Planning Ahead for College – Part 2: Choosing the Right CollegeMaggie Hogan
In my last post, we saw that many colleges welcome homeschoolers, and we talked about the importance of getting organized for your college search. Today we’ll consider how to choose the college that will be the best fit for your child.
Here are four excellent reasons for researching colleges early, at least by 11th grade, if not 10th:
- Having some idea of which colleges your student might attend helps you choose appropriate high school courses.
- The extra time will allow you to research scholarship and financial aid options more thoroughly.
- The extra time will allow your student to visit or correspond with schools, ask more questions, and then do a great job filling out those long applications and write the required essays.
- Your student will have more time to prepare for and more opportunities to take the SAT or ACT for admission and for scholarship consideration.
A Big Decision!
Parents and students should work together to choose a college. Remember, you are turning them over to this institution for the next four years, so make this a matter of high-priority prayer and research. “Visit” campuses by checking out their homepages on the Internet. Call or write for schools’ view books or download them from their websites. For more detailed information, ask for a catalog. Ask people you respect what college(s) they recommend. (Bear in mind, though, that many colleges have changed drastically from even ten years ago.) With your student, make a list of potentially acceptable schools.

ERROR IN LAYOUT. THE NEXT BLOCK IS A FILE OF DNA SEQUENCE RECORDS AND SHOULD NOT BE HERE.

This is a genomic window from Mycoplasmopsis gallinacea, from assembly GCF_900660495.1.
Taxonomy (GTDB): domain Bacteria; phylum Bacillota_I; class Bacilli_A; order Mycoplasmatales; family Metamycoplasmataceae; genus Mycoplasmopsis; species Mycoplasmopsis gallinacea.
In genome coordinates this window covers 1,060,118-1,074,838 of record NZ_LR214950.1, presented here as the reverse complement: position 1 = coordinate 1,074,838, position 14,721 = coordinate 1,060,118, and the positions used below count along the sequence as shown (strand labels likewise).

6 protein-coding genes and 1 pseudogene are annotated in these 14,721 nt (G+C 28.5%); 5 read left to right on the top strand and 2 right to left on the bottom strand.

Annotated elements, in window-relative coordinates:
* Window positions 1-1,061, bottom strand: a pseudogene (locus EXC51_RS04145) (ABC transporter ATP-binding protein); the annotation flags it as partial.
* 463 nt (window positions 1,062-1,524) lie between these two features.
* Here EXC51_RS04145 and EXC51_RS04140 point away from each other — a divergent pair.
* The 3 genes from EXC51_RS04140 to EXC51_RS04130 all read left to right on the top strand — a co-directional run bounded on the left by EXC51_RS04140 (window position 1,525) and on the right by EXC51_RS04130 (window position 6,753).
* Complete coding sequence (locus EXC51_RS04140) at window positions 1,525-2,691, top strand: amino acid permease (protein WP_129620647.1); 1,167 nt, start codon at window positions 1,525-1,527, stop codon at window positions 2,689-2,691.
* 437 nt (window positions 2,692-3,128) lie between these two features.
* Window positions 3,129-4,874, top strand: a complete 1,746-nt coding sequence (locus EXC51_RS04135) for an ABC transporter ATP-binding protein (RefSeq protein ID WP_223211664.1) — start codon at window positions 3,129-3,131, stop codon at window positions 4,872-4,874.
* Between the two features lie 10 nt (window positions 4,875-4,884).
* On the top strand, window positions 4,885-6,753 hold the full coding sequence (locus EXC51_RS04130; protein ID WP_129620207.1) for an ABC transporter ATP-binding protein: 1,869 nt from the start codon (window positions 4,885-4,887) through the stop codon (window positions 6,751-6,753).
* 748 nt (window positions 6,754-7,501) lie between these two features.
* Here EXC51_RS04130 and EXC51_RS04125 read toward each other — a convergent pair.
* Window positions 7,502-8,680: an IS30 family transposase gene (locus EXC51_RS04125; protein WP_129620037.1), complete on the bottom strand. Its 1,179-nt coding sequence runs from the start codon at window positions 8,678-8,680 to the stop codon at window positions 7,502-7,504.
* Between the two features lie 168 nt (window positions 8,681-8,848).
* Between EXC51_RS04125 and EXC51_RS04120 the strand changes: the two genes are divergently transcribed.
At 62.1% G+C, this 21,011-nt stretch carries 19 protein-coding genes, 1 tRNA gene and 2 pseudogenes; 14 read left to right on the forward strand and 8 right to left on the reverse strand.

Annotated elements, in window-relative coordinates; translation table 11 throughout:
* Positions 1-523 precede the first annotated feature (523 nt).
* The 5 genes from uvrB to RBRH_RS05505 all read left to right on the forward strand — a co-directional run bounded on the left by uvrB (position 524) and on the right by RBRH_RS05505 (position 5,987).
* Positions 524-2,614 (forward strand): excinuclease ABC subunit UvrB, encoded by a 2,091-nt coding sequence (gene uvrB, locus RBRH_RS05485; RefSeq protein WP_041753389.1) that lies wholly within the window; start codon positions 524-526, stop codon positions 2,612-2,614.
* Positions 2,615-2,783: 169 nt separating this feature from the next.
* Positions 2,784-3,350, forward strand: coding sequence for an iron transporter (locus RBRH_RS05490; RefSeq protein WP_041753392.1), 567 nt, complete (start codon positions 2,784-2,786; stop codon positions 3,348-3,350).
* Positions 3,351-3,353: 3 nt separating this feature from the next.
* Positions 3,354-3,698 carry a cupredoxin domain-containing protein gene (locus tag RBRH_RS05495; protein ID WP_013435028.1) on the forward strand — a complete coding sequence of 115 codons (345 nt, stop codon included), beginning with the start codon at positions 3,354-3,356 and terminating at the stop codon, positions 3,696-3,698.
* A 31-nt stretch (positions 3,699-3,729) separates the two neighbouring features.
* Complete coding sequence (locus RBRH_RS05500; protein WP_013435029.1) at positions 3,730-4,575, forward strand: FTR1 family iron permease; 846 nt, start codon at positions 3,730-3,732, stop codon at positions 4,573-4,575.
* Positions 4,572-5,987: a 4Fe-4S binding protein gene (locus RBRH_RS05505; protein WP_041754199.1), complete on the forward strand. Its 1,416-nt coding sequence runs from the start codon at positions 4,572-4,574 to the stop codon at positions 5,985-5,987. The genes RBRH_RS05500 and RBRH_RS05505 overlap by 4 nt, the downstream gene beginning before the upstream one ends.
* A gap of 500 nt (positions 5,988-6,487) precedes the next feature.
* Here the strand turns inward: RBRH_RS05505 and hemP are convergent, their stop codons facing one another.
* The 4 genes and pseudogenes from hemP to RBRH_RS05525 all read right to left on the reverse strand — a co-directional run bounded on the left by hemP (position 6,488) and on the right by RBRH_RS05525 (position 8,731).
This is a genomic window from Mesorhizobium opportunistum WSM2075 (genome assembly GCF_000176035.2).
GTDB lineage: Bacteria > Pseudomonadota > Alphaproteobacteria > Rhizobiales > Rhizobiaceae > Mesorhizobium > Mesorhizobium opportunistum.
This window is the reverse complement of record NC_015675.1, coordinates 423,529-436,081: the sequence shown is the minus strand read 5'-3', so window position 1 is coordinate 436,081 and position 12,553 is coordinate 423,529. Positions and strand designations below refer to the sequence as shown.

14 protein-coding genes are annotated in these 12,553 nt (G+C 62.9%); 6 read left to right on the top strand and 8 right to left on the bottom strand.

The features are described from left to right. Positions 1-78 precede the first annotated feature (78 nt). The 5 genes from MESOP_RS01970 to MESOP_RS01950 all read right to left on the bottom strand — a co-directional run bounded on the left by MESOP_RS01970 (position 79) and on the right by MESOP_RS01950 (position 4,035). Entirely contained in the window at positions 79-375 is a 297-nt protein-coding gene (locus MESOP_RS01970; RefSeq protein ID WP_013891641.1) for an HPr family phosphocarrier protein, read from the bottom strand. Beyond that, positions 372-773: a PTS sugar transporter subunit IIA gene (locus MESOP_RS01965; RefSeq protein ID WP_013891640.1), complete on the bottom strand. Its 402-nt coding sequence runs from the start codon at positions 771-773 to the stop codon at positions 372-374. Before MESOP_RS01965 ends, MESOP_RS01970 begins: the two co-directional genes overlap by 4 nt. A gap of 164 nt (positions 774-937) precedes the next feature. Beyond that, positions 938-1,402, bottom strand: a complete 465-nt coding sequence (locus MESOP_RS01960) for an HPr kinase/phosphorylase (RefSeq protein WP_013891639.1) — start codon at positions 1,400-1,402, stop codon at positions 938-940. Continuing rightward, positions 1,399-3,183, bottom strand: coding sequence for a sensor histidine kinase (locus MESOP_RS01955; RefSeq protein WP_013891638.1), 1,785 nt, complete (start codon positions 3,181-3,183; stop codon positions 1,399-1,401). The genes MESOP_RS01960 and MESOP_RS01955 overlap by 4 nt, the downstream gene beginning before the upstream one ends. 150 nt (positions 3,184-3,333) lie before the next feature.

Looking for a Christian college? Many are Christian in name or tradition only. Where do you stand in your beliefs, and how closely do you require the school to match them? Where do they stand on Creationism? What are their rules and regulations? Are they too strict? Too lenient? Ask tough questions. Get the student handbook and find their policies on co-ed dorms, curfews, etc. Talk to students at the school. Get beyond glossy brochures and sales pitches. Much more than academics is at stake. Choose wisely. Political correctness has crept into Christian colleges and of course is rampant in secular schools.
Next, narrow down the list. It isn’t practical to do an in-depth study of more than six or so schools. Find out their specific prerequisites: course work, test scores, and application deadlines. Ask trusted friends to write a letter of recommendation that you can use for all applications. If possible, arrange a visit to the two or three schools you’re most interested in. Visits can mean a big difference in the final choice (and shows competitive schools your interest). There’s nothing like talking to students, eating in the cafeteria, sitting in on classes, and even spending the night to help decide if it’s the right school or not.
In my next post, we’ll learn how colleges assess homeschoolers and what standardized tests your student may need to take.